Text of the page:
In addition, comparing Palestinians in the West Bank and the Gaza Strip to blacks in South African bantustans fails to recognize another fundamental distinction: that the final status of the territories has been acknowledged internationally, including by Israel, as a matter for negotiations. As part of the Oslo Process, the Palestinians gained autonomy in most of the territories and, at the time of Camp David II in July 2000, approximately 95 percent of Palestinians were living under Palestinian Authority jurisdiction. But rather than embracing negotiations and statehood, the Palestinian leadership turned toward terror -- losing an historic opportunity. In spite of this, the current status of the territories is temporary and the long-term goal -- as President Bush and Prime Minister Sharon have reiterated -- is to achieve the creation of a peaceful Palestinian state through negotiations.

(Note: Ironically, Israel is the only country that has ever made an effort to create a Palestinian state -- in 1947, when the Jews agreed to the UN Partition Plan, which would have given Palestinians a state alongside a newly formed Israel; and in 2000 at Camp David II and Taba. What did Jordan do for the Palestinians living in the West Bank when it had control of that territory between 1948 and 1967? It neither created a state for Palestinians nor gave them citizenship in Jordan. The same is true of Egypt when it controlled the Gaza Strip during those same years. It imposed military rule on Palestinians living under its jurisdiction.

On the same note, for over 50 years Lebanon and Syria have refused to give citizenship to Palestinians currently residing within their territories. One could rightly state that Palestinians are living under apartheid systems there. Indeed, only Jordan among the 22 Arab states has offered citizenship and a new start to Palestinians. Further, after Palestinians sided with Saddam Hussein during the 1991 Gulf War, Kuwait expelled practically overnight 300,000 Palestinians living within its borders. Those who sign divestment petitions willfully ignore such examples of egregious treatment of Palestinians, not to mention the treatment of hundreds of thousands of Jews from Arab countries forced to leave their ancestral homes by intolerant regimes.)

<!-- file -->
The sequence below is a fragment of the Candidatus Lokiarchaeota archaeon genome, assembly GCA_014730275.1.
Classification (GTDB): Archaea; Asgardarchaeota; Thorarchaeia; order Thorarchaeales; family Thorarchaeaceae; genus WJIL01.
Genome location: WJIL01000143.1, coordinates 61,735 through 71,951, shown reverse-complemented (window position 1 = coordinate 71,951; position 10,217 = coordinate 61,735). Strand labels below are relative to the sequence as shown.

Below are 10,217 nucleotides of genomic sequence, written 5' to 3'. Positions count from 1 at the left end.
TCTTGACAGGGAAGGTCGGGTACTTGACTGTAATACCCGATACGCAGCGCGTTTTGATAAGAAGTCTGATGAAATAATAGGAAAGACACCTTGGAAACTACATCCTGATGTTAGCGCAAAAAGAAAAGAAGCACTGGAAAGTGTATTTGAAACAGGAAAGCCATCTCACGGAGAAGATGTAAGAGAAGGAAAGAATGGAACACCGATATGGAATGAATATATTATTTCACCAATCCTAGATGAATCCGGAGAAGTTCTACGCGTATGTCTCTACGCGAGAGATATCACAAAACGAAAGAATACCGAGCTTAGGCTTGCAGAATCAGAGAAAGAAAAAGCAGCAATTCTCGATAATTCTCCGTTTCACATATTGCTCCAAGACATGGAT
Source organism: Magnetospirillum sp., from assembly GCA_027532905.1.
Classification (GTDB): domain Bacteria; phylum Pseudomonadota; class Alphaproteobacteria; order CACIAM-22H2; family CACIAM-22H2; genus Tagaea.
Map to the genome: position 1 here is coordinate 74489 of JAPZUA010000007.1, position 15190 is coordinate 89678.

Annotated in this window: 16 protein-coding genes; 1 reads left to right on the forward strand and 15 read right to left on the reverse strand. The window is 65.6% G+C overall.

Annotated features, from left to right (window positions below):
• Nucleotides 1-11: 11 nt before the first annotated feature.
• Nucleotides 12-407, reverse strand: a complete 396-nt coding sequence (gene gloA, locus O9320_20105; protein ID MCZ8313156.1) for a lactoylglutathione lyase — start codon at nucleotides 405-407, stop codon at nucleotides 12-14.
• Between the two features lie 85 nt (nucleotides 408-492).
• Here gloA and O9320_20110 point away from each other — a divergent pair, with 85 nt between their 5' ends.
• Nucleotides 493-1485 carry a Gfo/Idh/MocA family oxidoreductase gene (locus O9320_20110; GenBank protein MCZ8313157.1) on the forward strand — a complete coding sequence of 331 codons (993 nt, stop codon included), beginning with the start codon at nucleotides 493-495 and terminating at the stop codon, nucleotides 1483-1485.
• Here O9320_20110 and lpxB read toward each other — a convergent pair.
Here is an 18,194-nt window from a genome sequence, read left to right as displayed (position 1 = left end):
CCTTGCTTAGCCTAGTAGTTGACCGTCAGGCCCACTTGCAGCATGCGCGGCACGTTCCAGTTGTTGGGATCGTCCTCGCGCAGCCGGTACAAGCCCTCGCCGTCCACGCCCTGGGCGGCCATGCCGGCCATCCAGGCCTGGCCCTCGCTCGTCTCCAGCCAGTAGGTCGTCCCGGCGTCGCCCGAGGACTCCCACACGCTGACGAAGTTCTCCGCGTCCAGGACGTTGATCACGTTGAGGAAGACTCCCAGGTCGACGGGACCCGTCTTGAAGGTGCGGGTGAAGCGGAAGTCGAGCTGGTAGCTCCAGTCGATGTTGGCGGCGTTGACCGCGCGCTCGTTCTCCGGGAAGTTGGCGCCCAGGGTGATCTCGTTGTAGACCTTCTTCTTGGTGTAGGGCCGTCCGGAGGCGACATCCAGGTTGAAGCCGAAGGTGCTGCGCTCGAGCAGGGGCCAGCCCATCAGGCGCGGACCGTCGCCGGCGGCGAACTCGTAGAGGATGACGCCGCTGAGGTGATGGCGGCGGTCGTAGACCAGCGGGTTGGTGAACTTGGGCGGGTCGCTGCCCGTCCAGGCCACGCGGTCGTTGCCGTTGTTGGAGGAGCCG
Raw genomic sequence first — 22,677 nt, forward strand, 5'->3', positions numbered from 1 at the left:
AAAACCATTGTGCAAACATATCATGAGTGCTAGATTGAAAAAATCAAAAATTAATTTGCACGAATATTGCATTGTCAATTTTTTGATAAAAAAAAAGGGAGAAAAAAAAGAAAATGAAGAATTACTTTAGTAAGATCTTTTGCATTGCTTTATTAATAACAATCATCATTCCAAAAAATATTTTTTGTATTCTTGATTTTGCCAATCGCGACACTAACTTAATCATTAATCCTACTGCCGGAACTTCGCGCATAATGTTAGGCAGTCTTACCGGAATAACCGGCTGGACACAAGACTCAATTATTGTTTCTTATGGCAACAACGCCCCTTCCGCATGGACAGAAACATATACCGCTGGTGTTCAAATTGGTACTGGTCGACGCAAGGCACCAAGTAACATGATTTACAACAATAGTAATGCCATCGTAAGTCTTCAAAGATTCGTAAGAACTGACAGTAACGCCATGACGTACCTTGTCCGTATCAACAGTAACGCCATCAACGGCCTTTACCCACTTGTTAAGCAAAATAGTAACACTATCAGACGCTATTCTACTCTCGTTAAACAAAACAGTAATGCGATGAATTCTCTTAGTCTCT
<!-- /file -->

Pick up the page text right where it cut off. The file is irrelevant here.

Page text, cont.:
Israel is a vibrant democracy, all of whose diverse citizens enjoy fundamental rights. Palestinians in the West Bank and the Gaza Strip do not live in their own state today because the Palestinian leadership is not committed to peace, not because they are subjugated by Israel. When a Palestinian leadership seriously commits to the pursuit of peace, negotiations will resume toward the express goal of establishing an independent Palestinian state. Comparing this situation to apartheid in South Africa insults the millions who suffered for decades under that institutionalized system of discrimination

UJC


From: Vaughan | Registered: Mar 2004  |  IP: Logged
Phonicidal
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posted 31 December 2004 08:42 PM      Profile for Phonicidal     Send New Private Message      Edit/Delete Post
quote:
Originally posted by SamL:
From Article II of the 1976 International Convention on the Suppression and Punishment of the Crime of Apartheid (emphasis added):
How many other nations would you say, SamL, fit the description of "apartheid" found in the convention? A better question might be, since neither Israel or "Palestine" are signatory to the convention, which countries who have signed the convention have broken it and are breaking it now? Considering some of the names on the list, it doesn't appear to be a particularly meaningful document. And, it has no legal force. So, it can't be used to effectively define "apartheid."